I think that novelly sized things are always compelling. Miniature or giant versions of familiar objects are oddly captivating, as many a roadside tourist attraction can testify. There's nothing quite like a giant shrimp, banana, ball of twine. Australia seems to have particular expertise in creating these large scale models. I also enjoy small things, and I heartily recommend Victoria's wonderful, if slightly odd and not always perfectly to scale, Miniature World. If you have a rainy day in Victoria, there are worse ways to spend it than this sweet and strange little attraction. All these big and small things have new interest once resized, ordinary and strange at the same time.
These giant beans hold the same appeal for me. They are sometimes called gigantes beans, or corona beans and they are huge, about 1.5 inches long. I have been thinking about making these them for about 7 years, ever since I first saw them on the excellent 101 Cookbooks. I hunted around Victoria for them, either dry or canned, but I couldn't find them anywhere. I looked online, willing to pay a bit extra for shipping for these huge , unusual beans. How much could dried beans cost, right? Apparently a lot. I did find them online, but the shipping cost to Canada was so high I couldn't justify it.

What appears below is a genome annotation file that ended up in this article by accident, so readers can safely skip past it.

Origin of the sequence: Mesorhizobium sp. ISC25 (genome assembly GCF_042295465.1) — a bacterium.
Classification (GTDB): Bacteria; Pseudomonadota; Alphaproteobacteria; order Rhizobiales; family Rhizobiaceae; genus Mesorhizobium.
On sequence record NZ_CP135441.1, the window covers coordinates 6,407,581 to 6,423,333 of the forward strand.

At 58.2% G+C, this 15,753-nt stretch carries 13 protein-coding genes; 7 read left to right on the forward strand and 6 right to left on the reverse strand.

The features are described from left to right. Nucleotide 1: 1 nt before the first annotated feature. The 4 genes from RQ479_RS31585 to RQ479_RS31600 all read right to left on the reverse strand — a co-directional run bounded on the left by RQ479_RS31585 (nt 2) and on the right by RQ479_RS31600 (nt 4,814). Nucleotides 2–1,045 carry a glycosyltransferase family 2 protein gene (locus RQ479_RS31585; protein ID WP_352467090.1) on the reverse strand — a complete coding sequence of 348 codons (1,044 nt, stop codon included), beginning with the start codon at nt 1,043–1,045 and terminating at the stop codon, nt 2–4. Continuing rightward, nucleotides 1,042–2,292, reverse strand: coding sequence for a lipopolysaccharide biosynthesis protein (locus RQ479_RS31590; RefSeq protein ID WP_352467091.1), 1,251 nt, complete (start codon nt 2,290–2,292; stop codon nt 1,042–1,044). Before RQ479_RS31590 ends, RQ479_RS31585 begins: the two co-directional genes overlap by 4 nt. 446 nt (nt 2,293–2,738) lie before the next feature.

I finally found some in a Greek deli when I was out of town for a friend's wedding. I wanted to buy up a few cans for various giant bean experiments, but I was travelling extremely light so I only got one. Only one chance to see if the huge beans would be tasty enough to live up to my rather overly built-up expectations. But they totally did, they were great. Super crispy outside and creamy on the inside. If you can't find the giant beans, you can always use cannellini or similar small white beans. It will still be delicious. But if you spot the giant ones, they are worth it. And maybe send some my way, since I have now used my entire stockpile.
crispy giant beans:
inspired by 101 Cookbooks
about 2 cups giant white beans, canned or dry, soaked and cooked until tender
6 cups arugula & spinach
1 tin artichokes, quartered
2 ounces goat cheese, crumbled
1/4 cup parsley, chopped
grapeseed or other neutral oil
In a large frying pan, heat a few tablespoons of oil over medium high heat. Add the beans in an even layer, making sure all the beans are touching the bottom of the pan. Fry until the beans are crispy on the bottom, 2-3 minutes. Flip all the beans over and continue to fry until all the beans are golden brown on both sides. Canned beans might be a little more crumbly, so flip gently.
While the beans fry, assemble the salad on a plate. Sprinkle hot, crispy beans on top and drizzle with preserved lemon dressing.
preserved lemon dressing:
2 tbs preserved lemon, chopped finely
1 clove garlic
1/3 cup olive oil
3 tbs red wine vinegar
2 tbs lemon juice
Combine all ingredients and blend until well combined.